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Tall Order: First 3-D-Printed Skyscraper Confirmed

Tuesday, March 21, 2017

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Dubai-based and Silicon Valley-born construction firm Cazza Technologies has announced plans to build the world’s first 3-D-printed skyscraper.

CEO Chris Kelsey said in an interview that, when the company first had the thought of 3-D printing it was mostly thinking of houses and low-rise buildings, which has been done more and more over the past few years. However, he said, the company kept getting inquiries from developers about taller structures. So, it started to adapt.

“Through our technologies, we will be able to build architecturally complex buildings at never-before seen speeds. It is all about economies of scale where the initial high technology costs will reduce as we enter the mass-production phase," he said.

Reach for the Sky

Though there haven’t been specific details released as far as timeline or height of the building, the structure would have to reach 40 or 50 stories to be considered a “skyscraper.”

COO Fernando De Los Rios said that the printing will be able to use existing cranes, which means the team won’t have to build special machinery for this special project.

The crane printing process will include all major structural components required for tall buildings, including reinforcement with steel rebar, and whatever parts can’t be printed will be constructed through traditional methods.

The large robotic 3-D printers will use concrete and steel as the main materials for the structure.

Jonathan Juursema, CC-BY-SA 3.0, via Wikimedia Commons

CEO Chris Kelsey said in an interview that, when they first had the thought of 3-D printing they were mostly thinking of houses and low-rise buildings.

“We are adding new features to make it adaptable to high wind speeds along with the use of our layer smoothing system that creates completely flat surfaces. You won’t know its 3-D printed,” De Los Rios said.

Dubai’s Mission

In December 2016, Cazza was chosen by the Dubai government to aid the country in 3-D printing. According to the “Dubai 3D Printing Strategy,” which was launched by UAE Vice President, Prime Minister and Ruler of Dubai, Sheikh Mohammed bin Rashid al-Maktoum, 25 percent of the buildings in the emirate will be based on 3-D printing technology by 2030.

Cazza’s 3-D printing concrete minitanks make it possible to build a three-story house in two days and Kelsey said that Dubai was fascinated with the capabilities of Cazza's machines.

"While the specifics of our technologies will only be revealed to close partners, the capabilities of our machines would enable a potential labour cost reduction of up to 90% while allowing construction companies to rapidly build houses and buildings," he said.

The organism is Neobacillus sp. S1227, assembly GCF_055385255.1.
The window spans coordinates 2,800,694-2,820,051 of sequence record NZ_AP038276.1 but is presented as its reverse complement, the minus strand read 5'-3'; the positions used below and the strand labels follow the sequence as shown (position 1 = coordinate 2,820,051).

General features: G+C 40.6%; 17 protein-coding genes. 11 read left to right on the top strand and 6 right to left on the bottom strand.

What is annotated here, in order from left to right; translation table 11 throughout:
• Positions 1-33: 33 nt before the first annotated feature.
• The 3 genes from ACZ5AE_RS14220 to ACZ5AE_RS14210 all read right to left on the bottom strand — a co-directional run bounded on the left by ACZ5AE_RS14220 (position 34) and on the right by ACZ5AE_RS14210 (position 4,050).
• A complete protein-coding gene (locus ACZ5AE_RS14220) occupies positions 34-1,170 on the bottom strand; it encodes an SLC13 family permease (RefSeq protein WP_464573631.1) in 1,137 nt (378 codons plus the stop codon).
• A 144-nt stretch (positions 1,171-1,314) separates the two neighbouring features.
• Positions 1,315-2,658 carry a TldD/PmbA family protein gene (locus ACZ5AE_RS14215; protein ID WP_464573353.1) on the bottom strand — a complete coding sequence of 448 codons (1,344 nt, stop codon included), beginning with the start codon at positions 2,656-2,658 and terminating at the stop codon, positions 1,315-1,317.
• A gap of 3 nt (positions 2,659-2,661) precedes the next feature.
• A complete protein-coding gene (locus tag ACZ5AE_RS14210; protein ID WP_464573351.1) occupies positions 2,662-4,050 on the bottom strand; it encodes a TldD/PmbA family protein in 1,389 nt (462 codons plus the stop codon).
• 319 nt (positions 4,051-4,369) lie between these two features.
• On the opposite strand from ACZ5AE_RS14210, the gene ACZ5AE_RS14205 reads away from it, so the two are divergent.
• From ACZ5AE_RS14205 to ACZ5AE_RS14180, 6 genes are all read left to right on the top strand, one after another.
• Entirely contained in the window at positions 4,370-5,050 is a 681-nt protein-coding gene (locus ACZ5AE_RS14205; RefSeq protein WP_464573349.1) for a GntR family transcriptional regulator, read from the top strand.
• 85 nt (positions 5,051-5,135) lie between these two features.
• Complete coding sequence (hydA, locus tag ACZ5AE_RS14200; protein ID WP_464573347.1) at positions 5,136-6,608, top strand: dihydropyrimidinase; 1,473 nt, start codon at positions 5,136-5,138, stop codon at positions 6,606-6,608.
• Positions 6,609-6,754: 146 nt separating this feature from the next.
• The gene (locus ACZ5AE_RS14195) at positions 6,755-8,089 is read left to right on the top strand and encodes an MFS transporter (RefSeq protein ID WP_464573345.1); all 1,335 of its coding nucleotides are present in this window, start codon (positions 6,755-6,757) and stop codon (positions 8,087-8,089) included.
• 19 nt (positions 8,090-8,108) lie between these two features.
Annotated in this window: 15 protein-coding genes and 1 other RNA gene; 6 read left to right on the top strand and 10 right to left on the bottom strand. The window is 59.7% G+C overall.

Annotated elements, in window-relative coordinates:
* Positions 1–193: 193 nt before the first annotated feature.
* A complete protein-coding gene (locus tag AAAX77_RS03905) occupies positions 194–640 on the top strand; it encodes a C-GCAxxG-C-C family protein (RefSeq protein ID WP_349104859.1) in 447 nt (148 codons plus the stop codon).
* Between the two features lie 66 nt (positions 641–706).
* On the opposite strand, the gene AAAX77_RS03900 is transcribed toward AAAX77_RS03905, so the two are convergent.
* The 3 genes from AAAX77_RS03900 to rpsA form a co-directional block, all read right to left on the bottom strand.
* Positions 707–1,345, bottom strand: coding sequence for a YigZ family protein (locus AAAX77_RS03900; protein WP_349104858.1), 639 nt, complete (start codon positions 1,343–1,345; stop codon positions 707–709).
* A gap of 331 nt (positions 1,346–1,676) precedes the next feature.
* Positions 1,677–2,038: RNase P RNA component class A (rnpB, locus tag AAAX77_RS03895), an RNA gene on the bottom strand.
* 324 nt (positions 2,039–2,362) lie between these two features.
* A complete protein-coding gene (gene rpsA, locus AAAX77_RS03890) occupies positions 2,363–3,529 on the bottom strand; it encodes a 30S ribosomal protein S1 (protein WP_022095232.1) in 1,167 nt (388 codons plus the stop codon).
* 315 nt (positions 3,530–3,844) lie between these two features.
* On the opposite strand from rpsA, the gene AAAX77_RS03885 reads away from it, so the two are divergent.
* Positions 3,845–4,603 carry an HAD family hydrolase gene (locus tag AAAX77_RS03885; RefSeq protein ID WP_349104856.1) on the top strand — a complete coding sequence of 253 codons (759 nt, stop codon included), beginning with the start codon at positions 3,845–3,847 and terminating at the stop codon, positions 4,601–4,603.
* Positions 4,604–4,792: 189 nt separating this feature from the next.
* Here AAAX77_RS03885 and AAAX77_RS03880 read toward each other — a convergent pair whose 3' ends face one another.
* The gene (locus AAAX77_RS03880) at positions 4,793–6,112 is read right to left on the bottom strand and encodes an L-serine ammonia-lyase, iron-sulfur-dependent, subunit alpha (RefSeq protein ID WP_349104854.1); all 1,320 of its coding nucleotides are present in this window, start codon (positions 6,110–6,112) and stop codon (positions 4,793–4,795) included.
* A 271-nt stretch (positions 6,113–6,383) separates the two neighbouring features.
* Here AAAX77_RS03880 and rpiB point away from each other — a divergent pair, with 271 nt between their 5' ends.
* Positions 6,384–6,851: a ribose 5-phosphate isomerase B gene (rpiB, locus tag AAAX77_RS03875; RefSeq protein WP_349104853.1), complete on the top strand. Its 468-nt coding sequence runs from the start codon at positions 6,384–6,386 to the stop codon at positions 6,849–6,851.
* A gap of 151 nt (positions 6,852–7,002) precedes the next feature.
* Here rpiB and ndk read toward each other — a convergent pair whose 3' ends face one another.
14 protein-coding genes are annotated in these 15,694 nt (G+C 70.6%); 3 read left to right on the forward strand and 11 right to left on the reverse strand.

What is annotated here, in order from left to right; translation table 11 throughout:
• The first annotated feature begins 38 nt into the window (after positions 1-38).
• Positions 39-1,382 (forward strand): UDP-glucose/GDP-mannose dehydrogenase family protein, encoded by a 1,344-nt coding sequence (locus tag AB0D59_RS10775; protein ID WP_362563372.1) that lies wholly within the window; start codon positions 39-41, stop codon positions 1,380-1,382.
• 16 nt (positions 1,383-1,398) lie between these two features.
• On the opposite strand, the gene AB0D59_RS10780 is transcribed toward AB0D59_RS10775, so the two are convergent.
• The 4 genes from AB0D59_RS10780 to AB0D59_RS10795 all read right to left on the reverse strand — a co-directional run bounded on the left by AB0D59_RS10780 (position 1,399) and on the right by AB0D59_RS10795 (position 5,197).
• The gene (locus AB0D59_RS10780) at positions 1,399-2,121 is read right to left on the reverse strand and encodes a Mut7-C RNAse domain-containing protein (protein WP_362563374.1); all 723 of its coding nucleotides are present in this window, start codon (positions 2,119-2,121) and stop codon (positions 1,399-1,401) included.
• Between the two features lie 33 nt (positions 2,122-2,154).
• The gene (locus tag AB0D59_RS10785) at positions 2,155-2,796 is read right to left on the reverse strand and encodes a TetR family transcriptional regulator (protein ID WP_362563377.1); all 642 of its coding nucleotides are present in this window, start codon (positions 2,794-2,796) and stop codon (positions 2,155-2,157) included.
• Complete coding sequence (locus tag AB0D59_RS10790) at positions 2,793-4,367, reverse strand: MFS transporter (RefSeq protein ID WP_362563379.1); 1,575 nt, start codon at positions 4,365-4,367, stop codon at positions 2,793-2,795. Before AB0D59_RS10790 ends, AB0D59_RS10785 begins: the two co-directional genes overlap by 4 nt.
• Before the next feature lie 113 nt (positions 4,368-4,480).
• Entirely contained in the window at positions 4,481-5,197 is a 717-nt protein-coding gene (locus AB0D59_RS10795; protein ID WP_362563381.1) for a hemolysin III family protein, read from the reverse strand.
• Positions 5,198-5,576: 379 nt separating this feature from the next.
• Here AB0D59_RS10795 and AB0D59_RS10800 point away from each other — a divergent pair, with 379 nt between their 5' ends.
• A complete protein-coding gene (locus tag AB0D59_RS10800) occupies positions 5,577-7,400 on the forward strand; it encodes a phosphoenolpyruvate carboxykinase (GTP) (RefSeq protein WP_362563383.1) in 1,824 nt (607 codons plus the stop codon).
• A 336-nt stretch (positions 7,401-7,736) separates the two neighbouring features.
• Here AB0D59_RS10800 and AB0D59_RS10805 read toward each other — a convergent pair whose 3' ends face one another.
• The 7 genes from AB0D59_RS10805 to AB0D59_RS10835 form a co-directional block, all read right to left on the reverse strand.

Dubai is also home to The Office of the Future, the world’s first fully functional 3-D-printed office building.

Other 3-D-printed Buildings

Though Cazza is set to be the first company to 3-D print a skyscraper, others have successfully completed other types of buildings including the aforementioned Dubai office building, the Urban Cabin in Amsterdam and a Suzhou-style Chinese villa in Binzhou City.

Construction company Winsun completed both the office space in Dubai and the Chinese villa.

The office, sizing up at 240-square-meters, was constructed in 2016 and reportedly reduced labor costs by 50-80 percent and reduced construction waste by 30-60 percent.

The Chinese homes were built with a large printer (492 feet long, 65 feet wide and 16 feet high) using concrete ink layer by layer—each layer between 0.6 cm and 3 cm in thickness.

The printer also was able to create hollow walls, which gave planners the freedom to add insulation or load-bearing materials into the walls.

While the Amsterdam Cabin isn’t as fully functioning as the Winsun products (that are complete with air conditioning), the tiny house is an effective tourist attraction constructed by DUS Architects. That group is also in the process of a three-year publicly accessible “Research and Design by Doing” project called 3-D Printed Canal House, also in Amsterdam.

“The building site is designed as a growing exhibition and open to the public,” according to the project’s website. “The project is initiated by DUS architects and shows that architecture can be catalyst for cross-sectoral innovation.”

That same streak of innovation seems to be what’s propelling the construction in Dubai, as Cazza’s Kelsey has claimed that the company is there to “revolutionize the construction industry.”

“We believe in and admire HH Sheikh’s Mohammed bin Rashid Al Maktoum’s 10X vision and shall do everything we can to bring further world-changing innovation. We came here to change the world, and that’s exactly what we’re doing,” said Kelsey.

   

Tagged categories: 3D Printing; Building science; Construction; Infrastructure; Technology

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